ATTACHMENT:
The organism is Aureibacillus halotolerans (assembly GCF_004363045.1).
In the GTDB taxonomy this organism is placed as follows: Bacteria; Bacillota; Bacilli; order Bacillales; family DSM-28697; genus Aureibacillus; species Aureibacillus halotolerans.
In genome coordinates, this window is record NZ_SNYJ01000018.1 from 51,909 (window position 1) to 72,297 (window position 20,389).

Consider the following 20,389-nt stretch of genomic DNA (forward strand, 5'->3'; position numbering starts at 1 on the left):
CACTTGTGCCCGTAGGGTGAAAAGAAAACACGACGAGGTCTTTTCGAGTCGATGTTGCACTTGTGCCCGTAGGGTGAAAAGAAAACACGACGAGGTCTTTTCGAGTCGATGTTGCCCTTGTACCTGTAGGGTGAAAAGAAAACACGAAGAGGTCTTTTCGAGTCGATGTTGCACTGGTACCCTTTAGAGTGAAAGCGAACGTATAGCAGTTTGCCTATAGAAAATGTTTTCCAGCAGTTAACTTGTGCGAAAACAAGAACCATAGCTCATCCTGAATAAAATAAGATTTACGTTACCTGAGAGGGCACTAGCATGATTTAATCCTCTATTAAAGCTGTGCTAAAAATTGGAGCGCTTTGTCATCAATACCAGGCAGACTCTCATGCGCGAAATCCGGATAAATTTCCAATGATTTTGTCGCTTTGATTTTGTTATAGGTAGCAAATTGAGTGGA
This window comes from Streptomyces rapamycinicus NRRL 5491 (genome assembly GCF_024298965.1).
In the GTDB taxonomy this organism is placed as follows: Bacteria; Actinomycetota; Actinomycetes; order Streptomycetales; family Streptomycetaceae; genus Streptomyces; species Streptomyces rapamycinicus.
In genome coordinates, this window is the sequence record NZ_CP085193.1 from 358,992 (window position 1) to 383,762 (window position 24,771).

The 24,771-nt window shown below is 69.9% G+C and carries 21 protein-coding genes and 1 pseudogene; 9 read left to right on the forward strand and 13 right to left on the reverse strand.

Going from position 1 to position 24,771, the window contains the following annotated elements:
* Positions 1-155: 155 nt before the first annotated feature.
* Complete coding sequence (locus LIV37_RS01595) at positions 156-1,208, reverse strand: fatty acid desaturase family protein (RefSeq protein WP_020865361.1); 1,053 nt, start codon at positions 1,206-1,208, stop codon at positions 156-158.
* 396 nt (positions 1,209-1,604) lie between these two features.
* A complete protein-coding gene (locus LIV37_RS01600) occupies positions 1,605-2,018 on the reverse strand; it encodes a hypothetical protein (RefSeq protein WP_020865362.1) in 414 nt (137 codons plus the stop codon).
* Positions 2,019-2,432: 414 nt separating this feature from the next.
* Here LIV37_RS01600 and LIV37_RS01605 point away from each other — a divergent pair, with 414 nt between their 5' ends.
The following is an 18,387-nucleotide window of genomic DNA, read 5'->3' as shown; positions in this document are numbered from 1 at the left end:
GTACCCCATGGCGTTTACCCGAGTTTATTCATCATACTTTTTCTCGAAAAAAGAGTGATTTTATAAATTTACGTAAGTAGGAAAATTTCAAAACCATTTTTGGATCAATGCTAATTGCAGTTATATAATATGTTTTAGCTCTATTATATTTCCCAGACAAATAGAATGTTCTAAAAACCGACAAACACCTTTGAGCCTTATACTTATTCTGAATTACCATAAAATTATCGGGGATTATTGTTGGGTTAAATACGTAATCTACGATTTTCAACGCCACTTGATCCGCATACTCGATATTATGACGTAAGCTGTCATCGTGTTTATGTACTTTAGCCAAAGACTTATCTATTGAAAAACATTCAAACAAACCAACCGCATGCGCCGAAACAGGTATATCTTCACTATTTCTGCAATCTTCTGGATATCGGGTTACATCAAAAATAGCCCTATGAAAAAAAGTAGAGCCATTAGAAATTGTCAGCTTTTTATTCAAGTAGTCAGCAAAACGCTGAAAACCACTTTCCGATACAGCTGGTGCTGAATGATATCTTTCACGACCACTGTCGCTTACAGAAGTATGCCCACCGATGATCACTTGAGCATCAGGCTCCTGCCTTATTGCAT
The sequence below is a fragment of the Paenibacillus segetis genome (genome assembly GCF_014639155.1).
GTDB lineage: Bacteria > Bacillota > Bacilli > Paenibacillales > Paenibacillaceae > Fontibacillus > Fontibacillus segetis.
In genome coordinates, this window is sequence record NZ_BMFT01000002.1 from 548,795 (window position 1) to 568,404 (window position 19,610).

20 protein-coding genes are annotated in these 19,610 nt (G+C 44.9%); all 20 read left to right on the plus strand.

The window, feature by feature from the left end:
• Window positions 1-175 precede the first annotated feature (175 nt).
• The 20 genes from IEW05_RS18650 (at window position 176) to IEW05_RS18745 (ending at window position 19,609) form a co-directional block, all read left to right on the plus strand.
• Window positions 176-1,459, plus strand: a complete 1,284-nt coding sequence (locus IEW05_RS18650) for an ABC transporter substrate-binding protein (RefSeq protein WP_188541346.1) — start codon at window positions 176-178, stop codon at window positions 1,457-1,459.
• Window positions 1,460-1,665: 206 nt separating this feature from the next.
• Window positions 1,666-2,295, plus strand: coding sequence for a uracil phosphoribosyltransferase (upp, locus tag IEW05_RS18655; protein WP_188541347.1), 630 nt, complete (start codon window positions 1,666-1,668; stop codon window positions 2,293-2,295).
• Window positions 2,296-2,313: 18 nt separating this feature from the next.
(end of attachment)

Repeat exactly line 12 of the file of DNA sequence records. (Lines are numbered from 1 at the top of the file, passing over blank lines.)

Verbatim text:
* Complete coding sequence (locus LIV37_RS01595) at positions 156-1,208, reverse strand: fatty acid desaturase family protein (RefSeq protein WP_020865361.1); 1,053 nt, start codon at positions 1,206-1,208, stop codon at positions 156-158.